SpaceX says its 2nd Starship test flight could launch on Nov. 17 (video)

SpaceX's next Starship test launch could lift off as early as Nov. 17, pending regulatory approval from the Federal Aviation Administration and other agencies. 

The potential launch from SpaceX's Starbase test site at Boca Chica Beach near Brownsville, Texas will mark the company's second test flight of an orbital class Starship and Super Heavy booster — the largest and most powerful rocket ever built. SpaceX launched its first Starship test flight in April, but it exploded shortly after liftoff.

"Starship preparing to launch as early as November 17, pending final regulatory approval," SpaceX wrote on X, formerly known as Twitter, late Friday (Nov. 10).

Related:  Watching SpaceX launch Starship, the world's largest rocket, was simply unreal (video)

A SpaceX Starship atop its Super Heavy booster stands tall at on the launch pad at Starbase in South Texas. (Image credit: SpaceX)

SpaceX CEO Elon Musk added that whether or not Starship launches this month hinges on government approval for the test flight. 

"Assuming regulatory approval," Musk wrote on X in response to SpaceX's announcement. 

The Starship and Super Heavy launch system is the world's tallest and most powerful rocket. It stands nearly 400 feet tall (121 meters), has a touted lift capacity of 165 tons (150 metric tons) and is designed to be fully reusable. SpaceX aims to use Starship as a workhorse heavy-lift launcher, as well as for deep space missions and has already sold flights around the moon to space tourists. NASA also plans to use the Starship rocket to land Artemis 3 astronauts on the moon. 

But first, Starship and its booster must prove they are ready for orbital flight. That's where the upcoming test flight comes in.

Related: Incredible photos of SpaceX's 1st Starship launch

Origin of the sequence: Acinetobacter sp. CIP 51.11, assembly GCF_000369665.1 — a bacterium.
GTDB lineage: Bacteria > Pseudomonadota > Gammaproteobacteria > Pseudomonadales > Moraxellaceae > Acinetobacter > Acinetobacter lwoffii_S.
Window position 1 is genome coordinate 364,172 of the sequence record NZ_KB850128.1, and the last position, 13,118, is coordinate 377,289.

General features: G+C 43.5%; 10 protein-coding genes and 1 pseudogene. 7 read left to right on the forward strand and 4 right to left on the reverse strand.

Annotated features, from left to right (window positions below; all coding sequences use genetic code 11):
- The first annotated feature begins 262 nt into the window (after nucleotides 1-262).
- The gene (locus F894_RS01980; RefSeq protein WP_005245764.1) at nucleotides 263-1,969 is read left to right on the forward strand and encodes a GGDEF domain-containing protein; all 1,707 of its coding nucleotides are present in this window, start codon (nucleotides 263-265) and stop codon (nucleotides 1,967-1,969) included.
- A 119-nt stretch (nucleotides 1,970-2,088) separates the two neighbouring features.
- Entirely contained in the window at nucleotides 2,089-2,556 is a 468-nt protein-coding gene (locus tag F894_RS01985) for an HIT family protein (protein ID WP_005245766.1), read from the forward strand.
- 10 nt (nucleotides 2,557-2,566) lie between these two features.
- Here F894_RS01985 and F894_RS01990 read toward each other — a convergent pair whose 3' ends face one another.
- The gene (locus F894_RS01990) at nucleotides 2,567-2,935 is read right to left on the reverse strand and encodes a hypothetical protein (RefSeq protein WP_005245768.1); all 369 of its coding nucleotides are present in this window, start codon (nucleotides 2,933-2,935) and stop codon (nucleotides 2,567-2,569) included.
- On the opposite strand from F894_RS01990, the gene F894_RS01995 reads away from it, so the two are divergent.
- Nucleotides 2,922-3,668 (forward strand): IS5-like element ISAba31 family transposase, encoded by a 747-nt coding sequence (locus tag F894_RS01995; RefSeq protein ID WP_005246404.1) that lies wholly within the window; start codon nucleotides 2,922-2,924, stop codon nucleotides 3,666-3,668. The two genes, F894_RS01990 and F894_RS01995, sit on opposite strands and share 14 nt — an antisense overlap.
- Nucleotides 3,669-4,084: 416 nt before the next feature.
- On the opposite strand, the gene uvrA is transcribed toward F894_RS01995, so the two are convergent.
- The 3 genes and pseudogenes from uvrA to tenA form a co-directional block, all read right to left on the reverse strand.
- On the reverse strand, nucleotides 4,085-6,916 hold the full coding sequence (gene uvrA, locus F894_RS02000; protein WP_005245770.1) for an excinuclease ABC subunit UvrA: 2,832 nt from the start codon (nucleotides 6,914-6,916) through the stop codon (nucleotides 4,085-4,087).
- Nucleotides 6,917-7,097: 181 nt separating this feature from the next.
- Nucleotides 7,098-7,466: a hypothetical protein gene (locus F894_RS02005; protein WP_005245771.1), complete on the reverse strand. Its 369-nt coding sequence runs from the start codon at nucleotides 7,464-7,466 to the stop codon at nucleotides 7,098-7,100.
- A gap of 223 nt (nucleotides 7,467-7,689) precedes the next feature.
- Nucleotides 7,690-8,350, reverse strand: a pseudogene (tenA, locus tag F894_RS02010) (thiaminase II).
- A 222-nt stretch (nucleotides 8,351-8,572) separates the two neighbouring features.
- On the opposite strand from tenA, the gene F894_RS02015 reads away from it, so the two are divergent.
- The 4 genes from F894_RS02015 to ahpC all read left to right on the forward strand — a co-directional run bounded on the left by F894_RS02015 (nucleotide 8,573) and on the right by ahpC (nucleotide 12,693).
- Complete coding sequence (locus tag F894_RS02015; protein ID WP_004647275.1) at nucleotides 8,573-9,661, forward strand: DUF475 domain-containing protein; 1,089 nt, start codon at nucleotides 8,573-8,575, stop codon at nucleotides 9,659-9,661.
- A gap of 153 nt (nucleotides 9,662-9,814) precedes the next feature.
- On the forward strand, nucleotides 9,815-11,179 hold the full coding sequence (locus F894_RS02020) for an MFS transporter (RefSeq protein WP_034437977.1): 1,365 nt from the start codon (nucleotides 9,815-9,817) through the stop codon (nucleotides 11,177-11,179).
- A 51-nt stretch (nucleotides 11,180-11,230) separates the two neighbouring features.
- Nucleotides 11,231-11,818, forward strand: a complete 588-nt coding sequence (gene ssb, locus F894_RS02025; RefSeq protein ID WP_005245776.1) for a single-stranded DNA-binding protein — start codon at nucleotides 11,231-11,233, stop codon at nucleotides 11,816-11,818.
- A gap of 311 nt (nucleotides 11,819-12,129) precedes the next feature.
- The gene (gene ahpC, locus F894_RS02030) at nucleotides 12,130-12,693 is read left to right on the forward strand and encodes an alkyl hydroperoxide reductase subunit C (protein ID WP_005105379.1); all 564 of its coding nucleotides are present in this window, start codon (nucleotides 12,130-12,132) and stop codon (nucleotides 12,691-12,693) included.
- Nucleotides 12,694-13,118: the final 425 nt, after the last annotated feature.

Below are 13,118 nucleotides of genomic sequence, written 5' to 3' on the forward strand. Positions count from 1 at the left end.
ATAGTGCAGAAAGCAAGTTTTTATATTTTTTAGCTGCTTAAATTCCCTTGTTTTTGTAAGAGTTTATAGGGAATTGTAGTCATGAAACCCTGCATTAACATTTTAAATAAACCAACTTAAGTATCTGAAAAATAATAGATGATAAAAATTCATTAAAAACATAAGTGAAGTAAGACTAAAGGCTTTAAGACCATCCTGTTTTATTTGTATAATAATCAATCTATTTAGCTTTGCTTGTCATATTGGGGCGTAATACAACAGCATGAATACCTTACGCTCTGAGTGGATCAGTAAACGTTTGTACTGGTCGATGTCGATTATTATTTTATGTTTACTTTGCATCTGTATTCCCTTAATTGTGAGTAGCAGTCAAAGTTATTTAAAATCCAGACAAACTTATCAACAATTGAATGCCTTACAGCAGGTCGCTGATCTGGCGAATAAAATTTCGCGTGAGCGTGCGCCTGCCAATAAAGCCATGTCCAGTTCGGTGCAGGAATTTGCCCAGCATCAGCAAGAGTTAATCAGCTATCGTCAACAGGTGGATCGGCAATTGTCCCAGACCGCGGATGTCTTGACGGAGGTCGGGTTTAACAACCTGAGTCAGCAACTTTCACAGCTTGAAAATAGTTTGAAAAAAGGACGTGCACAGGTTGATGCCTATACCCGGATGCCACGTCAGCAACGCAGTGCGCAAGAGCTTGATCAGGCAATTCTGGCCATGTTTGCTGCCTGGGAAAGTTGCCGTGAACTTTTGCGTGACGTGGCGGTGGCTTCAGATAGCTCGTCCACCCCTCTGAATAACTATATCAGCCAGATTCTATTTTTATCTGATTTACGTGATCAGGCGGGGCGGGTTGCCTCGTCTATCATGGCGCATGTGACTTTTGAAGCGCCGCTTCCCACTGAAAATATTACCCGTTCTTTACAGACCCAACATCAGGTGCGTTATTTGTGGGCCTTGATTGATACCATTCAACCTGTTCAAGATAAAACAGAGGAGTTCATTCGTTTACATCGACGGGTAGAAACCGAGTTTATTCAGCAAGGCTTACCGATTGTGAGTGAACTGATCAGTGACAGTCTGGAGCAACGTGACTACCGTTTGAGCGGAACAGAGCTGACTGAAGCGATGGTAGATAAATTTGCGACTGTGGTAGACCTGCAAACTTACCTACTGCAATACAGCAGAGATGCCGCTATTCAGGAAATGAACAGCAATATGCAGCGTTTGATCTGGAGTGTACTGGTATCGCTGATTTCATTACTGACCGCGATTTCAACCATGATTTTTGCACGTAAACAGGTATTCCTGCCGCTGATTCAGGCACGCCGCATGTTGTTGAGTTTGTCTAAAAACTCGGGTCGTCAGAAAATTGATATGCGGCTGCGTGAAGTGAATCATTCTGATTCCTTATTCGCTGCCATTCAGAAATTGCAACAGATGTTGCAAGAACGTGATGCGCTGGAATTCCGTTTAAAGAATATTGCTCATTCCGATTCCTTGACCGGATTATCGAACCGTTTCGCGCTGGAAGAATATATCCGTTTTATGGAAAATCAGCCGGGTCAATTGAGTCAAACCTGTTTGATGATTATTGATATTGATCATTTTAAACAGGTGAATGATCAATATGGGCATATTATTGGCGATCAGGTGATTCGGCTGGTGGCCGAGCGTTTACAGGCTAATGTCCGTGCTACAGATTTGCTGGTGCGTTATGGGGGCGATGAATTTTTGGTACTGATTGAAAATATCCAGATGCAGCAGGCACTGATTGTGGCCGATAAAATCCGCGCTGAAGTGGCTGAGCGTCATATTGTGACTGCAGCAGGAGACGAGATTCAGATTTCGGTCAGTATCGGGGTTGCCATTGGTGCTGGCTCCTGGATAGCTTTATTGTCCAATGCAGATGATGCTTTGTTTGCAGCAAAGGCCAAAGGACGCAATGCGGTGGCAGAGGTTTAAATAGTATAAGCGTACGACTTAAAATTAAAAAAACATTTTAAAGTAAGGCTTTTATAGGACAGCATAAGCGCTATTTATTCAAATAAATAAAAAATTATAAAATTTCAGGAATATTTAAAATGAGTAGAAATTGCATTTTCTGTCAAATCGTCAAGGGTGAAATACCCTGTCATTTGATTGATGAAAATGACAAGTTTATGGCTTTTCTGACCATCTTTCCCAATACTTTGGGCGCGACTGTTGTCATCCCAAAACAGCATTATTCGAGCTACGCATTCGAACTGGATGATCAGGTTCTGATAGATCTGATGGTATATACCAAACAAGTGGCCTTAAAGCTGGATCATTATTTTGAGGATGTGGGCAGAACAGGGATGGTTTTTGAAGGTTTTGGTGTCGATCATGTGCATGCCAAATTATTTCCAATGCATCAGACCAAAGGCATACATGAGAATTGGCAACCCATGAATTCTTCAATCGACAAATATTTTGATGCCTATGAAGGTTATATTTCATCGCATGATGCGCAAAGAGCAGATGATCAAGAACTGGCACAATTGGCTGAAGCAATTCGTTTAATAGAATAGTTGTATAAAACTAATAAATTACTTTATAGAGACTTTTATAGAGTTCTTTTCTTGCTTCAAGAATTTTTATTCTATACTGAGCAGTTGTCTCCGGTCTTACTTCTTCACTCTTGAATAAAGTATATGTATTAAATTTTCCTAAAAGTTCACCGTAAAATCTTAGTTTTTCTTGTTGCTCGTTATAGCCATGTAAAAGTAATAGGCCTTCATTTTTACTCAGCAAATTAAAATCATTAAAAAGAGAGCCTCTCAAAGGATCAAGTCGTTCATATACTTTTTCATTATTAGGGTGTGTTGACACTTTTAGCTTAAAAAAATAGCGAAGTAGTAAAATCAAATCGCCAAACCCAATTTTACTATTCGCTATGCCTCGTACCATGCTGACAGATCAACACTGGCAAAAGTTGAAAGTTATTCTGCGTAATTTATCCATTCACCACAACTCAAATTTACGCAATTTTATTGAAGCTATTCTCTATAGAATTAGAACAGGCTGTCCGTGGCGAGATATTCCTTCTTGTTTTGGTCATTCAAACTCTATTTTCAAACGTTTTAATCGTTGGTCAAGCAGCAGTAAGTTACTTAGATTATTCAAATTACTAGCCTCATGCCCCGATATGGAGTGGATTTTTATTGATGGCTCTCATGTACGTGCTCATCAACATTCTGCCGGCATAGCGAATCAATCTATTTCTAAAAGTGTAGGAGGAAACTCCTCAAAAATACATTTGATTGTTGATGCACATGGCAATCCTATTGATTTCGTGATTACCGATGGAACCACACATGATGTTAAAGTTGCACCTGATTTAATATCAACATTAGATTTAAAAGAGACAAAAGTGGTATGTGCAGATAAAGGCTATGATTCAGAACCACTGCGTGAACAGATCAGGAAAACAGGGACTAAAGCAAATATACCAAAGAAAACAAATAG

SpaceX launched its first full Starship test flight on April 20, but the rocket suffered a stage separation failure, the loss of several of its 33 first-stage Raptor engines and other issues. As a result, SpaceX intentionally detonated the rocket over the Gulf of Mexico a few minutes after liftoff.

For the upcoming test flight, SpaceX has modified the stage separation process to use a new hot-staging process in which the upper stage will fire its engines while still attached to its Super Heavy first stage. SpaceX engineers have developed a new vent system for that process as well, which the company showed off in a new video shared on X and YouTube.

The second flight will likely follow the same plan as the first test, with SpaceX launching toward a target splashdown site off the coast of Hawaii to test reentry and landing techniques, while the Super Heavy booster makes a splashdown in the Gulf of Mexico.

"Starship's first flight test provided numerous lessons learned that directly contributed to several upgrades to both the vehicle and ground infrastructure to improve the probability of success on future flights," SpaceX wrote in a mission overview. "The second flight test will debut a hot-stage separation system and a new electronic Thrust Vector Control (TVC) system for Super Heavy Raptor engines, in addition to reinforcements to the pad foundation and a water-cooled steel flame deflector, among many other enhancements."

SpaceX's first fully integrated Starship vehicle rises into the South Texas sky on April 20, 2023. (Image credit: SpaceX via Twitter)

SpaceX has built a new water deluge system to protect its orbital launch pad and the Starship rocket from the immense power of the first-stage booster's 33 Raptor engines. During the test flight on April 20, the booster's engine plume carved a huge crater beneath the launch pad, kicking up debris and chunks of concrete that fell back onto the Starbase facility and surrounding area.